A Street Cat Named Bob: And How He Saved My Life by James BowenJames is a street musician struggling to make ends meet. Bob is a stray cat looking for somewhere warm to sleep. When James and Bob meet, they forge a never-to-be-forgotten friendship that has been charming readers from Thailand to Turkey. A Street Cat Named Bob is an international sensation, landing on the bestseller list in England for 52 consecutive weeks and selling in 26 countries around the world. Now, James and Bob are ready to share their true story with the U.S. in this tale unlike any you’ve ever read of a cat who possesses some kind of magic. When street musician James Bowen found an injured cat curled up in the hallway of his apartment building, he had no idea how much his life was about to change. James was living hand to mouth on the streets of London, barely making enough money to feed himself, and the last thing he needed was a pet. Yet James couldn't resist helping the strikingly intelligent but very sick animal, whom he named Bob. He slowly nursed Bob back to health and then sent the cat on his way, imagining that he would never see him again. But Bob had other ideas.
Perfect for fans of Marley & Me: Life and Love with the World's Worst Dog and Dewey: The Small-Town Library Cat That Changed the World, this instant classic about the power of love between man and animal has taken the world by storm and is guaranteed to be a huge hit with American fans as well.
I Can Has Cheezburger?: A LOLcat Colleckshun by Professor Happycat
The Internet has provided us with many wonders, from skateboarding dogs to Chuck Norris facts. Over the past year, though, one sensation has dominated the Web: LOLcats. Here’s how it works: First you find a picture of a cat online, and then you add a caption that reflects the cat’s point of view. Just remember that although cats can speak English, their spelling and grammar is not so hot. Once you’re done, you have a LOLcat (laugh out loud cat). Since its founding in January 2007, icanhascheezburger.com (named after the most famous LOLcat of all) has been the center of the LOLcat world. I Can Has Cheezburger? collects 200 LOLcats from the enormously popular site, some classic and some new, in glorious and glossy full color.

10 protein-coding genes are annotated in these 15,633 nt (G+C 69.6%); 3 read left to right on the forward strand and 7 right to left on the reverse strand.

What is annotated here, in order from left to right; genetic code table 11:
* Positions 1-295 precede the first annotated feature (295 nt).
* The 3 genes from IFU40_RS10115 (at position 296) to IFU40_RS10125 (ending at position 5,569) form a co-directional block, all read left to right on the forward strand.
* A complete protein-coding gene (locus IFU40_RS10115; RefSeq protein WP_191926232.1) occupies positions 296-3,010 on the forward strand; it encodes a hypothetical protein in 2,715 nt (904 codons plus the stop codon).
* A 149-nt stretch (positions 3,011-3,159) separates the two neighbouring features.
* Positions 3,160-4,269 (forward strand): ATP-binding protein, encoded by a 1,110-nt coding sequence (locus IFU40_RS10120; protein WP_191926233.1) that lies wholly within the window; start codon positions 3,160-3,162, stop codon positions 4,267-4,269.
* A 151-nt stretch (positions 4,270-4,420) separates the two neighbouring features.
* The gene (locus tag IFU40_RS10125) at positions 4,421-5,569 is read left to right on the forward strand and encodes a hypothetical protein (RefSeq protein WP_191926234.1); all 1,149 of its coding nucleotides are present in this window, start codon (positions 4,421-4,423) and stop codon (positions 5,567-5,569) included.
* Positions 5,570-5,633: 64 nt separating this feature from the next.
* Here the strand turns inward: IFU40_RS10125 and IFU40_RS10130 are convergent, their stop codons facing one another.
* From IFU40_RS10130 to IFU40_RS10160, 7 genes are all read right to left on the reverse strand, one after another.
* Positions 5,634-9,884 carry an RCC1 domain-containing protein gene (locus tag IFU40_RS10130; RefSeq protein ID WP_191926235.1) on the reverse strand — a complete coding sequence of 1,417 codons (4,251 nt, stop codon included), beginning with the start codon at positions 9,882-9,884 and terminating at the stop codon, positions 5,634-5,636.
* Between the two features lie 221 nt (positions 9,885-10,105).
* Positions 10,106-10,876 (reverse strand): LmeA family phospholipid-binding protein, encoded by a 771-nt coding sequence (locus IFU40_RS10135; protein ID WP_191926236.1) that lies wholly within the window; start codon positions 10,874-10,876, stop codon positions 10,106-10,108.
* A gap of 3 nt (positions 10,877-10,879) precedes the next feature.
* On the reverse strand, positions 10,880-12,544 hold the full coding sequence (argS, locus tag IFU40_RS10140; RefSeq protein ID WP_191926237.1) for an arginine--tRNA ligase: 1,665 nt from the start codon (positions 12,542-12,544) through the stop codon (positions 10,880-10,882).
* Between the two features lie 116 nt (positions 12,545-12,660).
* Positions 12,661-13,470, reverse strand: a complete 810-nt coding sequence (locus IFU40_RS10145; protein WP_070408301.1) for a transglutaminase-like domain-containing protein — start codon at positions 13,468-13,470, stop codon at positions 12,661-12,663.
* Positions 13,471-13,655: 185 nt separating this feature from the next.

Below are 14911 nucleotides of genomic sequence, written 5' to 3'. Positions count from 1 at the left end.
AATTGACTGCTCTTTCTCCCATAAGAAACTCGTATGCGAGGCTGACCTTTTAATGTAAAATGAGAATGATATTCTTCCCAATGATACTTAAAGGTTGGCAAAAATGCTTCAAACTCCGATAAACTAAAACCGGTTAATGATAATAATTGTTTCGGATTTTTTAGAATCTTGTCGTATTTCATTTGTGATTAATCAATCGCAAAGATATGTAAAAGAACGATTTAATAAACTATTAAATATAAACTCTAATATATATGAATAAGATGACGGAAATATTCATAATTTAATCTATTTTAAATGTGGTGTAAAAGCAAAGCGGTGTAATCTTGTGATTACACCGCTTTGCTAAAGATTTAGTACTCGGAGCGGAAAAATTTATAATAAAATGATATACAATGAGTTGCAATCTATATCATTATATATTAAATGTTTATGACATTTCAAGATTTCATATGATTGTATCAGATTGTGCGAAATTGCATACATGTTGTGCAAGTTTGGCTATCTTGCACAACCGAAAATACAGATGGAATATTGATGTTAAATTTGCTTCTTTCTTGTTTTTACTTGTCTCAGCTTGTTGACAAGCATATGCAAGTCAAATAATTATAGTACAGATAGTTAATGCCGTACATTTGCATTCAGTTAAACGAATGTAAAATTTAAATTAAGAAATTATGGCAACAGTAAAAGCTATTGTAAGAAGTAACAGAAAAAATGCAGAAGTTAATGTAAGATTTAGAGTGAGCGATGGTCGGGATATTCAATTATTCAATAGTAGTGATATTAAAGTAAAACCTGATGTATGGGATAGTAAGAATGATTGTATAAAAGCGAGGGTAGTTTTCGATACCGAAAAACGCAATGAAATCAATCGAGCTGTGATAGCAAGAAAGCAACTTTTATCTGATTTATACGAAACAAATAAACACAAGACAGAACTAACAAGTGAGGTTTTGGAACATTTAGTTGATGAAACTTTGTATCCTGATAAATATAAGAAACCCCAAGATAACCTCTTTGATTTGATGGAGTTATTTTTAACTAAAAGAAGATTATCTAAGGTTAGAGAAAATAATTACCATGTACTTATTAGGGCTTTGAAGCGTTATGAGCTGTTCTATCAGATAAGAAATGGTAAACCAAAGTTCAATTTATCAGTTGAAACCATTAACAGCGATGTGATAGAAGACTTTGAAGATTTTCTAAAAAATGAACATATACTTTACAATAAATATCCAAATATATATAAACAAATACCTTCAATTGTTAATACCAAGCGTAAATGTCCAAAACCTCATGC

The book also highlights legendary LOLcat forms recognizable to fans everywhere (including “Do Not Want,” “Monorail Cat,” and “Oh Noes!”), and offers a guide to the finer points of LOLspeak. Packed with witty and endearing images and published into a proven cat-egory, I Can Has Cheezburger? is sure to delight feline aficionados and Internet nerds alike.